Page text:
Vedauwoo (pronounced vee-da-voo) is one of my favorite quick getaways. It’s located west of Cheyenne and is part of the Medicine Bow – Routt National Forest’s more than two million acres of public lands. It was originally known to the Arapaho Indians as bito’o’wo , meaning earthborn. Vedauwoo is the anglicized name for it.
This spot is near the Sherman summit where erosion has worn away softer layers of rock and sediment that surrounded granite. This has left interesting formations of rocky hoodoos and outcroppings made up of 1.4 billion year old Sherman Granite. The granite is composed of erosion-resistant quartz crystals, orthoclase, plagioclase and mica. Just east of Vedauwoo are some sensational sandstone cliffs that were formed when ancient sand dunes of a broad desert met with the salty water of a shallow, epicontinental sea. It resulted in lovely layers of cross-stratification containing fossils of sea urchins, snails and sea lillies.
Vedauwoo is chock full of wildlife. It is home to mountain lions, coyotes, pronghorn, moose, mule deer and elk. Some of the smaller residents are Wyoming ground squirrels, wild turkeys, badgers, prairie dogs and yellow-bellied marmots. A multitude of songbirds and raptors inhabit the area as well. Gliding the thermals above Vedauwoo are bald eagles, Golden eagles, turkey vultures, crows and ravens. Beavers have built lodges and dams in the ponds and creeks creating habitats for frogs and fish.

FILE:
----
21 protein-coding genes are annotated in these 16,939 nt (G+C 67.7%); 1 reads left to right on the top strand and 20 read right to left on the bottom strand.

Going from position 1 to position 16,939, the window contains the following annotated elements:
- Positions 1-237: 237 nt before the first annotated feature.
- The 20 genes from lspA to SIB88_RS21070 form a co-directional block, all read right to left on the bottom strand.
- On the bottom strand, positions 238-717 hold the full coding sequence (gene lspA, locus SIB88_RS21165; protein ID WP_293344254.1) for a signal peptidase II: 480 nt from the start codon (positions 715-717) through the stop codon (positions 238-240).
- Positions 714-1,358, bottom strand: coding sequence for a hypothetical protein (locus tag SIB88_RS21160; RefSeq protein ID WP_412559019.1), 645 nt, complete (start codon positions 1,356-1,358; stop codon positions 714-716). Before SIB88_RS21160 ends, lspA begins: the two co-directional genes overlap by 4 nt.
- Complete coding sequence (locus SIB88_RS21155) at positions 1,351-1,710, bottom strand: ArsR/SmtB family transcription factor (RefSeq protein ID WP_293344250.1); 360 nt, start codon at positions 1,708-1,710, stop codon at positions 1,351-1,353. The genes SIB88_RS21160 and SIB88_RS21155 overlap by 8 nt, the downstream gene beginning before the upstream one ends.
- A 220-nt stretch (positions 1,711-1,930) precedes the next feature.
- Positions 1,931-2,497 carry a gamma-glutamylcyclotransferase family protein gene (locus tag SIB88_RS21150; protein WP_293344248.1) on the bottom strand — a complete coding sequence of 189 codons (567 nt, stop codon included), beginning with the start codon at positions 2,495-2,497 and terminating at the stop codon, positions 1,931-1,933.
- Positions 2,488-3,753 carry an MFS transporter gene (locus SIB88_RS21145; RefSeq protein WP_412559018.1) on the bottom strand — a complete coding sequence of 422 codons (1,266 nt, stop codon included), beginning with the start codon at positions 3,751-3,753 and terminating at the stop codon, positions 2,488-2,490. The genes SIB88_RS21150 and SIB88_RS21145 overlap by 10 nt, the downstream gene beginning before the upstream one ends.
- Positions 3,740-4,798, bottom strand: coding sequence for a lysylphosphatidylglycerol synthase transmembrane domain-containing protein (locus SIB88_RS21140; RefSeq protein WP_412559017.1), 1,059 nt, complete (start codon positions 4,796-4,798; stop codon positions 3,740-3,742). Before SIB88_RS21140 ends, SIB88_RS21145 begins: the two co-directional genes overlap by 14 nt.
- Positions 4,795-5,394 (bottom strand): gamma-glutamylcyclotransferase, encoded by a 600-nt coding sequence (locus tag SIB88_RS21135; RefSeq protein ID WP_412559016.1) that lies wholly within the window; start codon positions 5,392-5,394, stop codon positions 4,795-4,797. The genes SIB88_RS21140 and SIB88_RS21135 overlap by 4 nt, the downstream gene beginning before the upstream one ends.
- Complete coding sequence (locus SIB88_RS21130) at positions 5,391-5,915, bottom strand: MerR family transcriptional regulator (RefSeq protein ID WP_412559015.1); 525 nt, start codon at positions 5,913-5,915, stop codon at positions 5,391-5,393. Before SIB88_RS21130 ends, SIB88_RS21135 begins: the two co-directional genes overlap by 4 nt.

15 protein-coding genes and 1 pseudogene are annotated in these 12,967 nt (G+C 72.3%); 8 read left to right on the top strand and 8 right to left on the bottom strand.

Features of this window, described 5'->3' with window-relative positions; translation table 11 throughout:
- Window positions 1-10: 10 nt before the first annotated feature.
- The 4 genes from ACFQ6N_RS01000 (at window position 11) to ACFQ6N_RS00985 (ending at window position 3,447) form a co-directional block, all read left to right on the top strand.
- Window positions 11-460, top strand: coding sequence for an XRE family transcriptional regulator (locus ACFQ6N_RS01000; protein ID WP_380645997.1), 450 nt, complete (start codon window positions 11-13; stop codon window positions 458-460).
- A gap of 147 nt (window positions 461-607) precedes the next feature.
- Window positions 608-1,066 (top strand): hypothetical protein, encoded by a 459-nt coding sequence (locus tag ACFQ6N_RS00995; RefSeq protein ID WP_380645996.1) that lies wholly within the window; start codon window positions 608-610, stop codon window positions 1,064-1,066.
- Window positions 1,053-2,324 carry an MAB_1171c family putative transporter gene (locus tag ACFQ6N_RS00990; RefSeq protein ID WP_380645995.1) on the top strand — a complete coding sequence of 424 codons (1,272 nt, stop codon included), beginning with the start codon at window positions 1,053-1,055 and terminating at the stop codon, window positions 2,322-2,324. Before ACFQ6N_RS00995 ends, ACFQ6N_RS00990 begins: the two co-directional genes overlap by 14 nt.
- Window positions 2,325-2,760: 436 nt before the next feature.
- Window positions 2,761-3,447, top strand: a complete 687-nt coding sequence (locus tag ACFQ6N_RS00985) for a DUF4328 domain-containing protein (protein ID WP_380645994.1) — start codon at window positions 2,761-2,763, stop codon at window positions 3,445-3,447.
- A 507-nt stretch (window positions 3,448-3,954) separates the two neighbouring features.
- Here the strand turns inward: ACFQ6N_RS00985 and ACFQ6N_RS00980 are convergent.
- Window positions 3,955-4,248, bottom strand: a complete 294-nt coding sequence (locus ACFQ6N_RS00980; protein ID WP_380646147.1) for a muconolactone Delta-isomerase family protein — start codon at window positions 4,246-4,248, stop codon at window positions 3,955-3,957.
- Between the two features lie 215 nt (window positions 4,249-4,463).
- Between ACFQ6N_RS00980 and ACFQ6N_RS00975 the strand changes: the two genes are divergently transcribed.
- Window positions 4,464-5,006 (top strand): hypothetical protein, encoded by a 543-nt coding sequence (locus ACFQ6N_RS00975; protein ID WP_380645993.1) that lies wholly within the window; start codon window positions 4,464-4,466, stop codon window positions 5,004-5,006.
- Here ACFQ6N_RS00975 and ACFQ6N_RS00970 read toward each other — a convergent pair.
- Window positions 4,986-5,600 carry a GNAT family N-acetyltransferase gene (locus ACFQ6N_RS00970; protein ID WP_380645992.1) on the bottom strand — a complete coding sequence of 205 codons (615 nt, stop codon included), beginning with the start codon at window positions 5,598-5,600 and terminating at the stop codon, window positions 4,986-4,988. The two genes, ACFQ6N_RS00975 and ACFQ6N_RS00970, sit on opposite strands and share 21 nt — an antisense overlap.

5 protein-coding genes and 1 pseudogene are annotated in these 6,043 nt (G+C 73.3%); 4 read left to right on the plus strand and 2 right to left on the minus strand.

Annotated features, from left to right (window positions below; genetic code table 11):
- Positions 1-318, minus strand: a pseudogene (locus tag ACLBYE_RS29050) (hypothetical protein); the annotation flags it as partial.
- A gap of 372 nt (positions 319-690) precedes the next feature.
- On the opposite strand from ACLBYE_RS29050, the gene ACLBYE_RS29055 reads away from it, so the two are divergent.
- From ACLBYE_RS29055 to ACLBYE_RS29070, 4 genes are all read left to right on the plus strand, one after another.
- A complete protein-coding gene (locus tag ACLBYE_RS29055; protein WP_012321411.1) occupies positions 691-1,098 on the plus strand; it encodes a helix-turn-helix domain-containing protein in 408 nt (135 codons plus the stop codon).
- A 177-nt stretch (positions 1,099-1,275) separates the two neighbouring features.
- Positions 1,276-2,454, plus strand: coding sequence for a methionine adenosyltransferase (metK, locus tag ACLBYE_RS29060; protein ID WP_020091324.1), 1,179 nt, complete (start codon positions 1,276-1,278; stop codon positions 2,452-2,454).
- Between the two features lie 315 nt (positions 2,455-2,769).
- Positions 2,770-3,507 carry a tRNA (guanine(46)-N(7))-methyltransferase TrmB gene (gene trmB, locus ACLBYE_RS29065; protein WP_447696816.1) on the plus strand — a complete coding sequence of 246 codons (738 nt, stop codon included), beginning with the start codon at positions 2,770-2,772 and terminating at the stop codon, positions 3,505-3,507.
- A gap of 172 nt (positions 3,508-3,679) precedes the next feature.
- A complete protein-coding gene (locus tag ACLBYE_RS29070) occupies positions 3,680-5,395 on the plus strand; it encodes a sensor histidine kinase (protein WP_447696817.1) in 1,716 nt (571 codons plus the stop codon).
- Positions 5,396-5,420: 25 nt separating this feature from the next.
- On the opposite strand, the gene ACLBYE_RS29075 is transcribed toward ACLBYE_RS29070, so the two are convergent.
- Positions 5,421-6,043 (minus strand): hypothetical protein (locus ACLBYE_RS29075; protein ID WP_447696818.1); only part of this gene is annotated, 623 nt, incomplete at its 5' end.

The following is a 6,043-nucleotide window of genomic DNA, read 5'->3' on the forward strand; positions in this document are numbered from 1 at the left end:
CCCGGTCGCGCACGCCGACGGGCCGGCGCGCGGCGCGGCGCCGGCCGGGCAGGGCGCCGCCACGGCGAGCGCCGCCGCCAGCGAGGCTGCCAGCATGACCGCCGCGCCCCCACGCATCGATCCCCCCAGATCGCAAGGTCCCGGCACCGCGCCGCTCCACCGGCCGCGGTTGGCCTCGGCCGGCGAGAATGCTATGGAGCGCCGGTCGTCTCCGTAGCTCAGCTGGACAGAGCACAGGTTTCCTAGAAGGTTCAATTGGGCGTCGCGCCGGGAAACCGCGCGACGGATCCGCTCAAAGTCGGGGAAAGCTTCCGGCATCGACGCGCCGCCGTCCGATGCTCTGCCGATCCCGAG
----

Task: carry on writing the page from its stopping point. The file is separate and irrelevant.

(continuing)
This is a marvelous place for a day trip out of Cheyenne or Laramie for what I call a ” quick nature fix.” There are picnic and camping facilities and it is a popular spot for hiking, rock climbing and mountain biking. Since the nights are so dark it is also used for star-gazing parties.
That being said, I am now off to locate a nefarious character that I can accuse of being a yellow-bellied marmot. Sounds to me like that would make a great insult!